Dotson v Bayer Corp, 2017 WL 35706 (E.D. Mo. Jan. 4, 2017).

In granting plaintiffs’ motion to remand, a District Court in Missouri found that the doctrine of fraudulent misjoinder did not support subject matter jurisdiction over an action against the manufacturers of a medical device because the joinder of a non-diverse plaintiff was not ‘egregious.’

Plaintiffs brought a putative class action alleging that the defendants manufactured and sold an unsafe medical device, Essure, for permanent birth control. The defendants removed the lawsuit to federal court based on diversity as well as federal question jurisdiction.  Among other arguments, plaintiffs moved to remand due to a lack of complete diversity between the plaintiffs and the defendants. In response, the defendants argued that the non-diverse plaintiffs were fraudulently misjoined.

The Court referred to the Eighth Circuit’s definition of the “fraudulent misjoinder” doctrine, which occurs when a plaintiff sues a diverse defendant in state court and joins a viable claim involving a nondiverse party, even though the plaintiff has no reasonable procedural basis to join them in one action because the claims bear no relation to each other. Importantly, the Court noted that fraudulent misjoinder requires “egregious” misjoinder, rather than “mere misjoinder.” Here, the defendants contended that the non-diverse plaintiffs’ joinder did not comport with the joinder standards of Federal Rule of Civil Procedure 20 because of the factual differences among the plaintiffs.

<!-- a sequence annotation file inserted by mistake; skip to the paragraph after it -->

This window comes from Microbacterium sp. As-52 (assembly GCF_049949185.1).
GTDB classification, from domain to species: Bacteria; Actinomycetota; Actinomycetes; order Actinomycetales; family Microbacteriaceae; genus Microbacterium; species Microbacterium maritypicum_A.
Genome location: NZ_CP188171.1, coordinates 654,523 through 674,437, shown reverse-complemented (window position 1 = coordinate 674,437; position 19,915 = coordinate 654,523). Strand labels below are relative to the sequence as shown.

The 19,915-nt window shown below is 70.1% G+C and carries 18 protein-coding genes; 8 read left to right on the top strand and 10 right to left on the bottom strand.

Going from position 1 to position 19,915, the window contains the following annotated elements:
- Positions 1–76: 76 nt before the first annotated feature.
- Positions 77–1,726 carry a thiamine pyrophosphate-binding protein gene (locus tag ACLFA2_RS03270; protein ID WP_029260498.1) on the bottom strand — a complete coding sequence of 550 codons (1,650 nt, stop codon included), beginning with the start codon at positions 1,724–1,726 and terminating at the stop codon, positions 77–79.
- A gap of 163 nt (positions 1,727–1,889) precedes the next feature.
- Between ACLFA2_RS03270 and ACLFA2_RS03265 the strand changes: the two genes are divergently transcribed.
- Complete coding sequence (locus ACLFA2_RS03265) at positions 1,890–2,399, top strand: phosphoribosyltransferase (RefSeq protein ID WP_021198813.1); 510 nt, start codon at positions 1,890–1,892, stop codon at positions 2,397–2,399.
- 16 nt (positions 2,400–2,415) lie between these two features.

In response, the plaintiffs noted that the Eighth Circuit had not applied fraudulent misjoinder and, even if it did, that in the instant case there was no egregious misjoinder  The Court agreed, relying on another Essure device case, in which the joinder of numerous plaintiffs alleging injury from a single medical device was deemed not to be ‘egregious misjoinder.’  While acknowledging that there might be differences among the plaintiffs’ claims, the Court found that all claims focused on the same product, arose out of the same development, distribution, marketing, and sales practices for that product, and had common issues of law and fact that were “likely to arise in the litigation.”  The Court therefore concluded that the defendants had not satisfactorily established fraudulent misjoinder.

Accordingly, the Court granted the plaintiffs’ motion to remand.